Scientific Rationale for Alteplase Contraindications in Acute Ischemic Stroke
- Demaerschalk BM, Kleindorfer DO, Adeoye OM, et al.
- Scientific Rationale for the Inclusion and Exclusion Criteria for Intravenous Alteplase in Acute Ischemic Stroke: A Statement for Healthcare Professionals From the American Heart Association/American Stroke Association. Stroke 2015;Dec 22:[Epub ahead of print].
The American Heart Association/American Stroke Association (AHA/ASA) published a Scientific Statement that evaluated the science underlying eligibility criteria for alteplase (intravenous tissue plasminogen activator) in acute ischemic stroke. These eligibility criteria were developed for the original alteplase pilot studies and have been carried forward over the years. This Scientific Statement is a critical review of the evidence supporting these eligibility criteria. The following are 17 key points to take away from this summary:
- In February 2015, the Food and Drug Administration (FDA) updated the prescribing information for alteplase to make sure it was consistent with the Physician Labeling Rule. While no additional trial data were used to inform these changes, many contraindications and warnings were removed or made less detailed as part of the update. The AHA/ASA believe that this scientific statement, along with the AHA/ASA guidelines, should guide acute ischemic stroke treatment.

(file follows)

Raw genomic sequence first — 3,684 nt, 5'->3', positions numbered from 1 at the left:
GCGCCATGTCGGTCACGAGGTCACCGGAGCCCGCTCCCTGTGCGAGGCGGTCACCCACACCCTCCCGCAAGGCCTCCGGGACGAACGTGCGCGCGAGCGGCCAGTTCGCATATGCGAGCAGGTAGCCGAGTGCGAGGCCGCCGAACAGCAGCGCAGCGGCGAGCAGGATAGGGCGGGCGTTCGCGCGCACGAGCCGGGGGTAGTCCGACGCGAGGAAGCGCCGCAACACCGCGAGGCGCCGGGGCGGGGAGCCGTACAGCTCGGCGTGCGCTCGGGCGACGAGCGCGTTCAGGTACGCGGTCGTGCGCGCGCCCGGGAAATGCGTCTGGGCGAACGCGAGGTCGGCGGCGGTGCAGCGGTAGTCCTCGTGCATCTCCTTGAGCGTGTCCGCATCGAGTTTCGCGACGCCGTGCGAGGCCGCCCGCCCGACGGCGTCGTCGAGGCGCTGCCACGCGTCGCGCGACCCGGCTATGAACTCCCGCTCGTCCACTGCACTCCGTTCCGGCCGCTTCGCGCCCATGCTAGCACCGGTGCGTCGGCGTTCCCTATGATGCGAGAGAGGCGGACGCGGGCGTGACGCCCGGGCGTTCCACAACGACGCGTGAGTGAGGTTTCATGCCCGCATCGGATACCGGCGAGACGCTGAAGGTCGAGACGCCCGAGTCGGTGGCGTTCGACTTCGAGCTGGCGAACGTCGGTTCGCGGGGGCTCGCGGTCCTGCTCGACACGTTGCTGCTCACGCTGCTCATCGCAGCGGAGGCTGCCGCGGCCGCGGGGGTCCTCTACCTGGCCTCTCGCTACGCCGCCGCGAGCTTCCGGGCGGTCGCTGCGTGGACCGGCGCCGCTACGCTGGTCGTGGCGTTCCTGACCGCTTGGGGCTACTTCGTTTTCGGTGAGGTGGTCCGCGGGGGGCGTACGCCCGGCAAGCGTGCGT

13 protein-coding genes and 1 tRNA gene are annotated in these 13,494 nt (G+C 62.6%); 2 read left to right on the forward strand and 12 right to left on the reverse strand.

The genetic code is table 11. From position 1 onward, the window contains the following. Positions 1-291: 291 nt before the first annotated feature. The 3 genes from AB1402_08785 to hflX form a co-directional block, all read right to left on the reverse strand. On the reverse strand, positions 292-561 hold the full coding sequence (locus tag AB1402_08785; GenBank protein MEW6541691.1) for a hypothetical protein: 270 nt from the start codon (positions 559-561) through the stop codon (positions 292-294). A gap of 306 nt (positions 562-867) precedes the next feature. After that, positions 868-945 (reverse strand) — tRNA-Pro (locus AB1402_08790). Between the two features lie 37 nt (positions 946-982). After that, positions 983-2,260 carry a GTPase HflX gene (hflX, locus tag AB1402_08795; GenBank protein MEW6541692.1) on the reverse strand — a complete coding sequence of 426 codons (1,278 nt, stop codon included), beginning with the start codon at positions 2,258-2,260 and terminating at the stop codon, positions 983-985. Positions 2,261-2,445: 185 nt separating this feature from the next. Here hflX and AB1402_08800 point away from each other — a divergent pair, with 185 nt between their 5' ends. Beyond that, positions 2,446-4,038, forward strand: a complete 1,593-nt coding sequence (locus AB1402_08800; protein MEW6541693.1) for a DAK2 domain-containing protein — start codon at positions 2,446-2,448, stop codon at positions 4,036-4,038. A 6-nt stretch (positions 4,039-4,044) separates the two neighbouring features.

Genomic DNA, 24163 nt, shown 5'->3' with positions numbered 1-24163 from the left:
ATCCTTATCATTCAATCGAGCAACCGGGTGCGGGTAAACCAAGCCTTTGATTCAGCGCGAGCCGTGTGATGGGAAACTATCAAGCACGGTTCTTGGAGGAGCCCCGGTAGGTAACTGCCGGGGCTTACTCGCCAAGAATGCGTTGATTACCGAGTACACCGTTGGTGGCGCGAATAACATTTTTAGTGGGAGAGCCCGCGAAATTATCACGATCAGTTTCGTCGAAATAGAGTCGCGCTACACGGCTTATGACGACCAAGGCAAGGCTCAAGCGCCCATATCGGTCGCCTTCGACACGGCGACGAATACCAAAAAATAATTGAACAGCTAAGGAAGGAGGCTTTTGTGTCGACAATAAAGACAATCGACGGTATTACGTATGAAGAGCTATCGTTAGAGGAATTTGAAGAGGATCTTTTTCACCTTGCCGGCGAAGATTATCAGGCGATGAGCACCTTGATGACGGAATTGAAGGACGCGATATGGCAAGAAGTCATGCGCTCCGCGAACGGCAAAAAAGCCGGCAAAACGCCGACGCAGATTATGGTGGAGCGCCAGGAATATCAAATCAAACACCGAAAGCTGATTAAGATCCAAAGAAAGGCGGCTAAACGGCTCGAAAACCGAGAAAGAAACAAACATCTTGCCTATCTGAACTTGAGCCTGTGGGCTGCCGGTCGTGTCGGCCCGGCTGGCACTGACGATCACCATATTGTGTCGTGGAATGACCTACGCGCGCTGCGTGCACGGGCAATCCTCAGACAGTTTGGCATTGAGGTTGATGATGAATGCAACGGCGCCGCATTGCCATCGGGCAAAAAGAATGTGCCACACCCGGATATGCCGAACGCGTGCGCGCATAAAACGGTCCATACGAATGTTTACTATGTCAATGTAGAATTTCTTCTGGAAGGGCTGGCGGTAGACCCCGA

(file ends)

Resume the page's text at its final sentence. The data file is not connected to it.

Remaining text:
- While older age is associated with worse outcome after ischemic stroke treatment, it does not modify the treatment effect of thrombolysis. Across all age groups, patients who are treated with alteplase are more likely to be functionally independent at 3 months. Therefore, in the 0- to 3-hour window, alteplase is recommended for patients both younger and older than 80 years old.
- Patients in the 0- to 3-hour window with severe strokes have a higher risk of hemorrhagic transformation than patients with more mild strokes, but these patients still benefit from alteplase.